The injured beast stood silently. He was only steps away, but his focus was no longer towards me. He leaned and wobbled as he put pressure on his leg. The stretching shadow of the beast cast a near paralyzing darkness over me as he straightened his body. He let out a series of low growls as the other creature drew closer.
The beasts began to circle one another, grunting and howling through their decaying bodies. In an instant, outstretched claws swung through the air and the pair of zombies tumbled into one another. Their awkward limbs swung in massive arcs as they clawed and punched and bit at one another with unbound ferocity. Cuts and wounds covered the creatures in every spot that was open to attack. The upper hand shifted relentlessly as they tackled and slammed one another to the ground. A deep screech called out but was quickly halted. A single monster stood.
The surviving creature did its best to stand upright, but failed, his final display of dominance, ruined by his broken leg and failing body. He hunched back over and slowly shifted his body back towards me. He quietly hobbled towards me once again. I was finally staring this strange mutation face to face. He stood motionless before me as I looked him over. All thirst and hunger was washed from the creatures face. I stood motionless, still unsure what he planned to do with me. I stared again at that clothing that was so obscured by cuts and tears. It looked like the remnants of a faded blue hoodie and some strange multicolored shirt. I began connecting the tears in my mind and to my surprise, he was wearing Ron’s favorite shirt. It was Ron, and he was standing before me, still choking out whimpers of pain.
His knees dropped against the damp grass. One of his elongated claws stretched out towards me, pointing towards my waist. Towards my gun. I lifted it and he nodded gauntly before collapsing onto the grass. His eyes glimmered faintly against the clouded sky. I did have one more bullet.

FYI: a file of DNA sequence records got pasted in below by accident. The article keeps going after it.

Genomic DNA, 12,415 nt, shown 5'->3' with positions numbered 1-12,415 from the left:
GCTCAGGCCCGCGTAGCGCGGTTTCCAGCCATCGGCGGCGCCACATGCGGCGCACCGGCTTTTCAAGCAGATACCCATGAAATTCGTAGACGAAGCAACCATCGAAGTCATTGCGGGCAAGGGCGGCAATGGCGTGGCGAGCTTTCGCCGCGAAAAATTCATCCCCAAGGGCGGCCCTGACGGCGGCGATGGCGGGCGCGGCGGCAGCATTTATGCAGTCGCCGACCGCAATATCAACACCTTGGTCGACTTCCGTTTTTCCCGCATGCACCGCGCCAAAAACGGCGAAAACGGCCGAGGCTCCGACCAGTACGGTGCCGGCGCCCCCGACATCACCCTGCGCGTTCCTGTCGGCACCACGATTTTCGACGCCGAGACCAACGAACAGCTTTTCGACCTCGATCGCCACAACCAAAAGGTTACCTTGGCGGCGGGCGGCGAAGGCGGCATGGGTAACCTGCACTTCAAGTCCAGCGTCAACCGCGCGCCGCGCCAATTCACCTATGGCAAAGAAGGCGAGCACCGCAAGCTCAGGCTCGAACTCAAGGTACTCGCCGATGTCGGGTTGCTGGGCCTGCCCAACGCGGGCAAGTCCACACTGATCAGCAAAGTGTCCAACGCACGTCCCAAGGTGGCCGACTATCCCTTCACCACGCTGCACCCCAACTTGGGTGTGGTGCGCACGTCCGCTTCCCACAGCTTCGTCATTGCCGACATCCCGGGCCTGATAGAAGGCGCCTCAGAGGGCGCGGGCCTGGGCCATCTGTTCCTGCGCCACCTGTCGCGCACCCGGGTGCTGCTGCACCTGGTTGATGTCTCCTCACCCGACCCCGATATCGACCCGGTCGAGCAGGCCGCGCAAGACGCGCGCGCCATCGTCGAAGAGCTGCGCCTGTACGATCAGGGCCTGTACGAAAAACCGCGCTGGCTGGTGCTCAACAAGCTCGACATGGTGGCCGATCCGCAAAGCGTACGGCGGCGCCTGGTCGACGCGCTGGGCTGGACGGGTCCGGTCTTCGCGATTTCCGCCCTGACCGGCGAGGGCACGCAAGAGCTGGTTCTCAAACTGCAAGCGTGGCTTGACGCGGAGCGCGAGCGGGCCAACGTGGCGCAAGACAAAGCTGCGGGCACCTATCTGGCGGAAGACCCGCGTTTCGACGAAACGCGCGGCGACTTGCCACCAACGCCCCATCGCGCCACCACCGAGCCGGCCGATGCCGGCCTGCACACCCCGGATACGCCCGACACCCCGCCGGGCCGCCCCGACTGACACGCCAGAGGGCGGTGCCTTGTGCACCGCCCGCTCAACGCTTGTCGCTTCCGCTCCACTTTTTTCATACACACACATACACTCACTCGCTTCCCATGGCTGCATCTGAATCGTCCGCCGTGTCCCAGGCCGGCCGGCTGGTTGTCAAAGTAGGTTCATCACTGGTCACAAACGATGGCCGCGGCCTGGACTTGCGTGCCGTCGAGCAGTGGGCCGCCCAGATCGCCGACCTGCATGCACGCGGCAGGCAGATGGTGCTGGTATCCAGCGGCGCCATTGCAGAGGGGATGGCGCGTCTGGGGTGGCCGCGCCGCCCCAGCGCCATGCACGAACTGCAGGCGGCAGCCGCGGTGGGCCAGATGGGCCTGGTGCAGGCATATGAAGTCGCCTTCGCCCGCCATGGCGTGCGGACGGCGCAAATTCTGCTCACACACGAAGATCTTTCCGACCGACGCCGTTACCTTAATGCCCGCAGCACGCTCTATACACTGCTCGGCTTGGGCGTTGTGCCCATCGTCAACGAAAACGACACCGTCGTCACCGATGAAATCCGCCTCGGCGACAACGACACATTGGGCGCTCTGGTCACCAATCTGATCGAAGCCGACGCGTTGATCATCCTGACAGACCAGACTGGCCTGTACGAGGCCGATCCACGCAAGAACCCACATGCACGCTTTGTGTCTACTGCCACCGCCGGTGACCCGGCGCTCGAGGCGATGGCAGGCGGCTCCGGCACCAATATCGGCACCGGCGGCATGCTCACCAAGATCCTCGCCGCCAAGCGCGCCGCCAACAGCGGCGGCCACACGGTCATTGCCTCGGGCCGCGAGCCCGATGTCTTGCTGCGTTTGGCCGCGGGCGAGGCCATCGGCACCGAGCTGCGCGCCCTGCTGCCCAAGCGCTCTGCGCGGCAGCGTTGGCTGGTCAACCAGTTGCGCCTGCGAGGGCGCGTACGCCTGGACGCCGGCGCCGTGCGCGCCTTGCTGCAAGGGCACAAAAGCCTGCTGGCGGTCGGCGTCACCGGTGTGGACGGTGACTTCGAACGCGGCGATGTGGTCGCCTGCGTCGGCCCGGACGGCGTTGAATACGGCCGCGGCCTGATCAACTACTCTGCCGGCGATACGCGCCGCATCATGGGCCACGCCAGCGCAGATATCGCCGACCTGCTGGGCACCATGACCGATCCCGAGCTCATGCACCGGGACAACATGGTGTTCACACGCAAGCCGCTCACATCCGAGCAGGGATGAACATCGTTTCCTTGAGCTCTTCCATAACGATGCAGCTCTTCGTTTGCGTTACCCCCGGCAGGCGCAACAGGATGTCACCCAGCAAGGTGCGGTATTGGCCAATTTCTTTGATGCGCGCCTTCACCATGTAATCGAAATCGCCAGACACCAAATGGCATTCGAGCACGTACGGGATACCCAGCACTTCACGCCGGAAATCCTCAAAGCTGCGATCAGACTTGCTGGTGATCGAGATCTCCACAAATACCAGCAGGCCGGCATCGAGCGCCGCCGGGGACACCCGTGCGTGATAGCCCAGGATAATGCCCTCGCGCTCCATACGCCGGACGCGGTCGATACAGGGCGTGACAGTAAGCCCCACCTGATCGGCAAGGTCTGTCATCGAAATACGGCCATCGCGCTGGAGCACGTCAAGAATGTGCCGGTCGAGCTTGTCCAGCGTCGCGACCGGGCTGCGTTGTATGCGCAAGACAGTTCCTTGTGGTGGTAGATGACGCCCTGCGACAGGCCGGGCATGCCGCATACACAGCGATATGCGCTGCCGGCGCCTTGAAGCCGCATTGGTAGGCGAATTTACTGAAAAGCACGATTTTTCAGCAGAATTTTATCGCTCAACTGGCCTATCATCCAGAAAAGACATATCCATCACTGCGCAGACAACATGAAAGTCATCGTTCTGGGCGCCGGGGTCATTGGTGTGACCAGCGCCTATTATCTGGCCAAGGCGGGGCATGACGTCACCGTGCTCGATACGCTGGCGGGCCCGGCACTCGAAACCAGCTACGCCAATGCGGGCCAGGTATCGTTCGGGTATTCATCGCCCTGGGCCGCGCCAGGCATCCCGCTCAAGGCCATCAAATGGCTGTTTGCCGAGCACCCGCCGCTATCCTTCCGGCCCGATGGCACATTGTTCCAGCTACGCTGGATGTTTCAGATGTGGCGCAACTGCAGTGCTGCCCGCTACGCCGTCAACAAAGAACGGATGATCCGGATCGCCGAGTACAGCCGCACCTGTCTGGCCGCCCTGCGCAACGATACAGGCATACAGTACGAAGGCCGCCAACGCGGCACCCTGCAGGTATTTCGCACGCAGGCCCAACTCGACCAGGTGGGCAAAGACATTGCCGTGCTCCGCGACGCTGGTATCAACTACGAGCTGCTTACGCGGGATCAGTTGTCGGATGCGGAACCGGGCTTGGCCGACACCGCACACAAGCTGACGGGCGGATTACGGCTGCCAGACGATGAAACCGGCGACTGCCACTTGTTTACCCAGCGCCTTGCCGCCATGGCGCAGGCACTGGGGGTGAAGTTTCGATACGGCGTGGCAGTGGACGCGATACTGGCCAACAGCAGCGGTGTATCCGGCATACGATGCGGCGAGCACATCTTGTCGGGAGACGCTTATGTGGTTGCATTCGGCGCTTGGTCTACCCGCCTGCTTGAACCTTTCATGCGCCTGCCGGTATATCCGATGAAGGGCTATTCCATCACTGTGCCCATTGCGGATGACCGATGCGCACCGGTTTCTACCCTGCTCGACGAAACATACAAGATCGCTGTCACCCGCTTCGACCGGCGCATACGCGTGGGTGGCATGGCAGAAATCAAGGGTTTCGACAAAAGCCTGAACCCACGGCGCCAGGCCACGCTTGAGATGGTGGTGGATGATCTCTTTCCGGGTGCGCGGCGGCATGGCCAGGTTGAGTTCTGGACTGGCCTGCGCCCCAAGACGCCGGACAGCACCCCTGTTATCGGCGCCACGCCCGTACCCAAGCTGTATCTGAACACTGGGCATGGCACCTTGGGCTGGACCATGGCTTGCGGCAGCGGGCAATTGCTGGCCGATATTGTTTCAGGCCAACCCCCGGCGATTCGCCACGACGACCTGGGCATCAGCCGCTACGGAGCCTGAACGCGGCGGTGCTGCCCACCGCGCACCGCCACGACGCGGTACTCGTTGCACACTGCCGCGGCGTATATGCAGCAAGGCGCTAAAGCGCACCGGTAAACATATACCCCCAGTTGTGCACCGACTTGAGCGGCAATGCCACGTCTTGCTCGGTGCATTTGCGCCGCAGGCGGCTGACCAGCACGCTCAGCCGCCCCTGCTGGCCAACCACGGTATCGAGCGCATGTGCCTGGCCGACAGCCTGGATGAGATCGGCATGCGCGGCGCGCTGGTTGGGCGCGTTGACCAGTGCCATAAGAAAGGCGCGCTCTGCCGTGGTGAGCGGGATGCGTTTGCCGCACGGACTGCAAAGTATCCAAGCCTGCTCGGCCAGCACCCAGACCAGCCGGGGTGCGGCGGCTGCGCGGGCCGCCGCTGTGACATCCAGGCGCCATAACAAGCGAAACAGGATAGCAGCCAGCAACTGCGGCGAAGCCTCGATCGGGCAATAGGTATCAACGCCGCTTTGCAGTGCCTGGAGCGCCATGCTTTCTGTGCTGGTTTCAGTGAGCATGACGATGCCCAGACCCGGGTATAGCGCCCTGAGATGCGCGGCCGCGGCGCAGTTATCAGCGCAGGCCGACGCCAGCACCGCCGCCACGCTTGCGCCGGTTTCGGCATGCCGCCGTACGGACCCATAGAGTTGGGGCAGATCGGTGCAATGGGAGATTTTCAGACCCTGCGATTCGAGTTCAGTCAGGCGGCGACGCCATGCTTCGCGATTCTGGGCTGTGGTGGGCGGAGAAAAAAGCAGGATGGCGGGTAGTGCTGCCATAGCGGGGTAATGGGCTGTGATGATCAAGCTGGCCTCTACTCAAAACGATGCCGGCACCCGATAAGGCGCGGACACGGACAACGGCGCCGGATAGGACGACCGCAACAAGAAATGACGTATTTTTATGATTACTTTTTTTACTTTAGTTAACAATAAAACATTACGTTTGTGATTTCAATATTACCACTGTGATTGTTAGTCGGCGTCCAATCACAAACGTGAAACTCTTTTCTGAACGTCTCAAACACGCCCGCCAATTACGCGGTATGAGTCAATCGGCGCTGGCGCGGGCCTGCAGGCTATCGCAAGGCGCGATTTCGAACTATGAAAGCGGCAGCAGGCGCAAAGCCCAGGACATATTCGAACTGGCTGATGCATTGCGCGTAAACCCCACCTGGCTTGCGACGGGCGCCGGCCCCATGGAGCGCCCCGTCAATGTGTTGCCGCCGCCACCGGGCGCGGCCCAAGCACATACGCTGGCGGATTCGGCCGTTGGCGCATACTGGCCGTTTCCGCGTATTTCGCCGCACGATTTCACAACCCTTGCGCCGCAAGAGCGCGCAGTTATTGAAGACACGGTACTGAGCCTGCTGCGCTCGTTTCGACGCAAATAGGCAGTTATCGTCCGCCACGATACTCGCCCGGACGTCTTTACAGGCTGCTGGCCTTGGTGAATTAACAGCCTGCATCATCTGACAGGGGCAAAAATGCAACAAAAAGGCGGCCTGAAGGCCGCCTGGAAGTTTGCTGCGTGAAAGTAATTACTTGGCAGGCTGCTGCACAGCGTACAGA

A shot rang out across the empty park, sending a distant hollow echo back at me. I fell to the floor in a daze. I turned my back to the remnants of this scene and slid off my backpack. I threw the gun inside, then ripped my holster from its torn position beneath my coat and pulled my arm back, preparing to hurl it out of my sight. I bet I could return it for my money back though. I placed the holster in my bag as well.
I slung the bag over my shoulder and lifted myself from the cold ground. My phone dropped out of my pocket and landed face down against the grass. I plucked it from the floor and wiped off the dew. I opened the menu to ZWeather and tapped on the tip button once again, and this time left a comment with it.
“High danger alert. Mutated zombies found in the area. Elongated bodies with quick movements and high reasoning.”
I slid the phone away, and a sudden stench began to fill my nostrils. The adrenaline must have worn off since the foul odor had quickly become overpowering. I stepped away from the scene, already gagging from the horrid smell.
As I made the silent journey down the final block and into my apartment complex, I realized I wouldn’t even get to play House of the Dead now.
© Copyright 2016 genoboost. All rights reserved.
Short Story / Humor
Short Story / Horror
Short Story / Fantasy